HL Deb 11 April 1839 vol 46 cc1304-6
The Earl of Aberdeen

rose to ask a question of the noble Viscount opposite, with reference to certain papers which had been presented relating to the war in the East. In those papers frequent mention was made of the interference of a Russian agent in the East; indeed, it was quite clear, that the opinions of that Gentleman had had considerable weight in the decisions of the Governor-general. He (Lord Aberdeen) took it for granted that explanations had both been demanded and received from the court of St. Petersburg; indeed, he understood that such had actually been the case, and, moreover, that such explanations were satisfactory. He further understood it to be the intention of her Majesty's Ministers to lay the papers relating to those explanations before Parliament. If such was their intention, he (Lord Aberdeen) could not but think that the natural and fair course would have been to have produced the explanations at the same time with the papers containing the matters to which they referred. That would have been the honest straightforward course to pursue, although perhaps not exactly that suited to her Majesty's Government. Was it the intention of Government to lay those explanations on the table of their Lordships' House?

Viscount Melbourne

said, it was certainly true that the explanations referred to by the noble Earl had been made by the government of the Emperor of Russia, and that they were satisfactory. He had hoped, that the papers relating to such explanations would have been distributed before this time; but the consideration of what should be given and what should be withheld had occupied more time than was at first expected. He confidently hoped, however, that the papers would be presented without delay. He did not exactly understand the import of those of the noble Earl's observations which related to her Majesty's Government, unless indeed they were dictated by that peculiar style and tone of speaking adopted by the noble Earl in that House, which made all that fell from the noble Earl there so different from his real feelings and his real character. With the utmost personal respect for the noble Earl, he must say that he had a most unhappy and discourteous mode of expressing himself in the House.

The Duke of Wellington

deprecated the course pursued by her Majesty's Government in regard to the papers in question, a course which had left the country and Europe under an erroneous impression as to the interference of the Russian agent, and the explanations of the Court of St. Petersburg. The noble Viscount had intimated, that the explanations in question were satisfactory to her Majesty's Government. Surely the noble Viscount would at once acknowledge that it would have been much fairer to have laid the explanations of the Russian government before their Lordships as nearly as possible at the same time with the erroneous impression conveyed by the papers previously presented to the House.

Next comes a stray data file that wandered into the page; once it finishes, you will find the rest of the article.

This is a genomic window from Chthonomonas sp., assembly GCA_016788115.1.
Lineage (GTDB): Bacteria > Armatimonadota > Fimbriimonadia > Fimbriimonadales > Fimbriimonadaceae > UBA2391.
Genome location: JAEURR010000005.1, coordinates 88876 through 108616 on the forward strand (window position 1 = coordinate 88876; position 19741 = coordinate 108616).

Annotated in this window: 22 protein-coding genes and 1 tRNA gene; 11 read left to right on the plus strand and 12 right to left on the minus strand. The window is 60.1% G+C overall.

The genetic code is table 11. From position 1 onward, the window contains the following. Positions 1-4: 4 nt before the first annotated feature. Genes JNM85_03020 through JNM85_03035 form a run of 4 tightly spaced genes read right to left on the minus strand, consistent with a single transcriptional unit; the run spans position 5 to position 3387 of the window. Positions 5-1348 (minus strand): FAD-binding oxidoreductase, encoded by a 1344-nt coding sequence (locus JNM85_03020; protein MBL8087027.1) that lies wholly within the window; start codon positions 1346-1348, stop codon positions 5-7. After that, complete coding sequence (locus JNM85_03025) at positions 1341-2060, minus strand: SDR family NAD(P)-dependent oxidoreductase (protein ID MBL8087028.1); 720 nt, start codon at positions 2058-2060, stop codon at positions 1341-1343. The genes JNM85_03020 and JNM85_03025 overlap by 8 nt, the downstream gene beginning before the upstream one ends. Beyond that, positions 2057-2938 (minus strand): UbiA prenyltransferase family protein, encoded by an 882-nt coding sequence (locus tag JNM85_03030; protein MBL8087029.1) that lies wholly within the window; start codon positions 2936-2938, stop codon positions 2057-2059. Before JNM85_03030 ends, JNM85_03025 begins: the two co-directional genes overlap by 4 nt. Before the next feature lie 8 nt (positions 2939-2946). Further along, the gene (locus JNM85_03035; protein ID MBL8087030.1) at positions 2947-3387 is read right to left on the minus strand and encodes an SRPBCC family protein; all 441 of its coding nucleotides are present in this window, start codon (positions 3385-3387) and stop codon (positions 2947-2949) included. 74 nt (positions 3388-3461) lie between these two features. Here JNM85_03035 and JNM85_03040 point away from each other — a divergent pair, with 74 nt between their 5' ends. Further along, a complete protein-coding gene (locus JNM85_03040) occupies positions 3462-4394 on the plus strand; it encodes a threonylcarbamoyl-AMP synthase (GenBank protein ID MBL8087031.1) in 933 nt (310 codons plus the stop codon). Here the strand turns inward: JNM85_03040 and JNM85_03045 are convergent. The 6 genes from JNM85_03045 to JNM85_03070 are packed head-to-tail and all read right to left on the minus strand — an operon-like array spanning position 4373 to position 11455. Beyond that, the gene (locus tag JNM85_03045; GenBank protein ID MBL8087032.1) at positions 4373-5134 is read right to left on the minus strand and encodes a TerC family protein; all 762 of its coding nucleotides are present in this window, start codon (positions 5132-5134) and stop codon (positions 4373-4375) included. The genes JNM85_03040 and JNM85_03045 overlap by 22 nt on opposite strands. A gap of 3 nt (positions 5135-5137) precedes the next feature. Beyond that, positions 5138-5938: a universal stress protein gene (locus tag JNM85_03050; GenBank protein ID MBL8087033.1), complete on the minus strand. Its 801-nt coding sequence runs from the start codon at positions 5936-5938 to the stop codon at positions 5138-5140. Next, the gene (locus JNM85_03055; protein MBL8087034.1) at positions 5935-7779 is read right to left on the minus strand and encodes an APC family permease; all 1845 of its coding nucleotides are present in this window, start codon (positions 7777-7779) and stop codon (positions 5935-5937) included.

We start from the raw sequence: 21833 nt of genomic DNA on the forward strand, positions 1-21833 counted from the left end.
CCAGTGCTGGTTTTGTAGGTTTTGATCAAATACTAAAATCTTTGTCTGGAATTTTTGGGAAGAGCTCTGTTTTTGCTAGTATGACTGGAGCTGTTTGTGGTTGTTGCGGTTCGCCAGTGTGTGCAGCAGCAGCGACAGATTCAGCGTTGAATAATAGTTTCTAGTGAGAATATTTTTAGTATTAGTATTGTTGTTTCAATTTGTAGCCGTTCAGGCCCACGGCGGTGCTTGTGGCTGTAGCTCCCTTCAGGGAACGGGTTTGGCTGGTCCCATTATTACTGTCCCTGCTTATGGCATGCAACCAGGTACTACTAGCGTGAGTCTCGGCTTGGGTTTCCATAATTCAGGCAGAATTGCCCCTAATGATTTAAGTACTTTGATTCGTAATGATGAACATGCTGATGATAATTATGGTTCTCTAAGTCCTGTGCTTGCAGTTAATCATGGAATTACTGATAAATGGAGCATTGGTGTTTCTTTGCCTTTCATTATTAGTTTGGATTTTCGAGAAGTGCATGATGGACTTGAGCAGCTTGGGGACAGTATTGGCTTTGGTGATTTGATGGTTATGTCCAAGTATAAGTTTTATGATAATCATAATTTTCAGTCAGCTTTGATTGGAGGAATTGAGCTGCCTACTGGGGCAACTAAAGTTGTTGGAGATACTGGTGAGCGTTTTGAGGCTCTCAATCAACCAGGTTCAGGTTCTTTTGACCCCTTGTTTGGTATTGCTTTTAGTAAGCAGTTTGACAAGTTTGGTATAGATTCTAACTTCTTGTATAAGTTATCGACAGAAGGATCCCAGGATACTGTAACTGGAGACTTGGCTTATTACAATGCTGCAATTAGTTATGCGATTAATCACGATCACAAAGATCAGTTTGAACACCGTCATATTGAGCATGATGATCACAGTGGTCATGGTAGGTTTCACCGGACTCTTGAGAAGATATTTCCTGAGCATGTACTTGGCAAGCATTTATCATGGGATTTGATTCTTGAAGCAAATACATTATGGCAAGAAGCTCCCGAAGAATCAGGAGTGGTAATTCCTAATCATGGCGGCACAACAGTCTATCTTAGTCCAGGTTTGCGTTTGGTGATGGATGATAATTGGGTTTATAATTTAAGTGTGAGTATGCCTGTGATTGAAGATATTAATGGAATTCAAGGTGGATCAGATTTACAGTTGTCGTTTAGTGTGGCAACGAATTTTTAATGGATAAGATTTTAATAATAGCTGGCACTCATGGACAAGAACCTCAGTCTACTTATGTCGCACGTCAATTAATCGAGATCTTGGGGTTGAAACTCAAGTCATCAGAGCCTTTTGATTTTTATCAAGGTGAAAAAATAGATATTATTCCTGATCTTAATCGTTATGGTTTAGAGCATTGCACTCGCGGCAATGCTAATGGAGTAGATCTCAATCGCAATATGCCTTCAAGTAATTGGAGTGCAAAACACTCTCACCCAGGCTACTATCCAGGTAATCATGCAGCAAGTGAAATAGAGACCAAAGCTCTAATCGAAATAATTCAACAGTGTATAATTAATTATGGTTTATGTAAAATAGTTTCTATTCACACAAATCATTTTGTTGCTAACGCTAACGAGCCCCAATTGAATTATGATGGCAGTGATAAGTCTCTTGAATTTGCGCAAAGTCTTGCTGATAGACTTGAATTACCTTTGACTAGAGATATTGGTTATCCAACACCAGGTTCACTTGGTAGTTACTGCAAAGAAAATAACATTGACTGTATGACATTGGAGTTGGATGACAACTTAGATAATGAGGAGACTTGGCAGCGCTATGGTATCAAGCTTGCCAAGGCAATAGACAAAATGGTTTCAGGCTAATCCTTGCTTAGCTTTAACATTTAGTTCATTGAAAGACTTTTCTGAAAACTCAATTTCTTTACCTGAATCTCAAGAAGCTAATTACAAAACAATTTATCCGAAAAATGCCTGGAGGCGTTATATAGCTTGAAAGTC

The Earl of Aberdeen

very much regretted that his observations had not met with the approbation of the noble Viscount. They certainly had not been made with any hope that they would do so. Personally, he respected the noble Viscount as much as it was possible for one man to respect another; but if the noble Viscount therefore expected that he would hold himself bound to abstain from stig- matizing the course of his Government, he was much mistaken, as nothing would induce him to swerve from what he conceived to be his line of duty. The noble Viscount appeared to him to have made no answer whatever to the main part of his observations. He did not complain of delay in the delivery of the papers in question, but that they had been presented too soon; because, if the noble Viscount had been actuated by a proper sense of justice, he would have kept them all back until he could accompany them by the explanations which had been referred to. No doubt the considerations to which the noble Viscount had referred, had occupied a very great deal of time; but the papers to which he referred could require no time or discussion at all, for he presumed it was the intention of the noble Viscount to publish the explanations in the complete form in which they had been given. Of course the noble Viscount knew him too well to suppose that he was actuated by any other feelings than those of the highest esteem towards him personally; but he could assure the noble Viscount that towards his Government he entertained very different sentiments.

Subject dropped.

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